Written by Athanasia Safitri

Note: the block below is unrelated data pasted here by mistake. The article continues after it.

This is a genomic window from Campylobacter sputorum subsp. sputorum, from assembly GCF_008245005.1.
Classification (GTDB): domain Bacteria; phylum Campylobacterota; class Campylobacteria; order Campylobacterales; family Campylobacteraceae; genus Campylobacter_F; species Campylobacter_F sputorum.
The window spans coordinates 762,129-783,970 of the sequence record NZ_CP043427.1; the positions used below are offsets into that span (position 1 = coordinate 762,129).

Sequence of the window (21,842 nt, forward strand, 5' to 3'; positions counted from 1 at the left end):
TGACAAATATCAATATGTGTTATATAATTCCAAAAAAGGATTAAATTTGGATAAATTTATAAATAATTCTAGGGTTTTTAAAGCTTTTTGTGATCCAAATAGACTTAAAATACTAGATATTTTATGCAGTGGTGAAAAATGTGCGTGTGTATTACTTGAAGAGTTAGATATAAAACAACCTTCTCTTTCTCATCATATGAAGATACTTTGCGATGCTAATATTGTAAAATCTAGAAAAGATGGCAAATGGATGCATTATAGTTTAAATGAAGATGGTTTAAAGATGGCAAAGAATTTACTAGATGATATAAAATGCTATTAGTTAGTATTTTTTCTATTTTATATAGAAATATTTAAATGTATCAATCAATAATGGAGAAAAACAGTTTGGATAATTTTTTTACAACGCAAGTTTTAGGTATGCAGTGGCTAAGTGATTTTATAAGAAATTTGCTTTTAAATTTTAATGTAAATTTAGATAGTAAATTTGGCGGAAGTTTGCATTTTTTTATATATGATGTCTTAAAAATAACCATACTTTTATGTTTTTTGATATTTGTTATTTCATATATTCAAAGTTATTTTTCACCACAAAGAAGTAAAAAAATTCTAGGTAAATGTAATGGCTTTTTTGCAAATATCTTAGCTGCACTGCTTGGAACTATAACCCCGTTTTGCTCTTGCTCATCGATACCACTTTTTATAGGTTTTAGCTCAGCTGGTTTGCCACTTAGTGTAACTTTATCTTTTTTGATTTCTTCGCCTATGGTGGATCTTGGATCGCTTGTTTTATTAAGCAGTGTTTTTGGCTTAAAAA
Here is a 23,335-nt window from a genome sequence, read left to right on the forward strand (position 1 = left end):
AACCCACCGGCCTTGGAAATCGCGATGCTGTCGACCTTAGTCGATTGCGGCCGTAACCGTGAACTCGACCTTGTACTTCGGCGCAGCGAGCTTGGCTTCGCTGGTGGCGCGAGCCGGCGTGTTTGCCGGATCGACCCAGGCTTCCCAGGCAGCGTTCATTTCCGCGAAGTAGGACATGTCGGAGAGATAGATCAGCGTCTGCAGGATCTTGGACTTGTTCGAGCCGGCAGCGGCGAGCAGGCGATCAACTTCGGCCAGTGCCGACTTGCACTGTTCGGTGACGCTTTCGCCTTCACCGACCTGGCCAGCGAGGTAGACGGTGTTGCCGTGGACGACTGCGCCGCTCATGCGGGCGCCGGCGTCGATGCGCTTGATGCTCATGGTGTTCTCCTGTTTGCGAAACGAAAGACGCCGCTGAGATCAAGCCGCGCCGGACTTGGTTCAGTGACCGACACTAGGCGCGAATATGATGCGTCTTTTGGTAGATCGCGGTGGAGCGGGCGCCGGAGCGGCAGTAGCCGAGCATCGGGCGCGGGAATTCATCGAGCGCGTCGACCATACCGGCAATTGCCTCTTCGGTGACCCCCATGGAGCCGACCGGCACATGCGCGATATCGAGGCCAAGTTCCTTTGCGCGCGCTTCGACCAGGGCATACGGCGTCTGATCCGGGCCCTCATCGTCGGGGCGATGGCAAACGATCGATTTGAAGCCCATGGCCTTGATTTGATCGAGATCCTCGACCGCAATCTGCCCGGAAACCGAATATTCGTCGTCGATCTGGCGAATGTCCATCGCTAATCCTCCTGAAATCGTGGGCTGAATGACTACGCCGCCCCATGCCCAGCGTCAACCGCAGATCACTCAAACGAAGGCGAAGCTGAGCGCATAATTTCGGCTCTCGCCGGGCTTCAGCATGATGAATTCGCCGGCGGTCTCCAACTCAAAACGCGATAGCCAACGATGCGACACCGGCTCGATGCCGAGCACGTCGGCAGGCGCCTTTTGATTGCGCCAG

The persistence of ulema-state alliances in the contemporary Middle East has been a debate in our modern days, both religiously and politically. It raises questions as to whether it is still relevant in the context of the situations that are happening these days, and whether it plays any significant role in the development (or underdevelopment) of most Muslim-majority countries. There has been a large implication of authoritarianism in these countries which emanate problems not only compared to the Western countries but also with the terms of world averages. Ahmet T Kuru, Professor of Political Science at San Diego State University, shared his thoughts as an alternative argument in examining the participation of Muslim scholars in the state government. He wrote a book entitled Islam, Authoritarianism, and Underdevelopment: A Global and Historical Comparison (2019), which argues that neither Islam itself nor Western colonialism holds responsibility for the high levels of authoritarianism and low levels of socioeconomic development in these countries.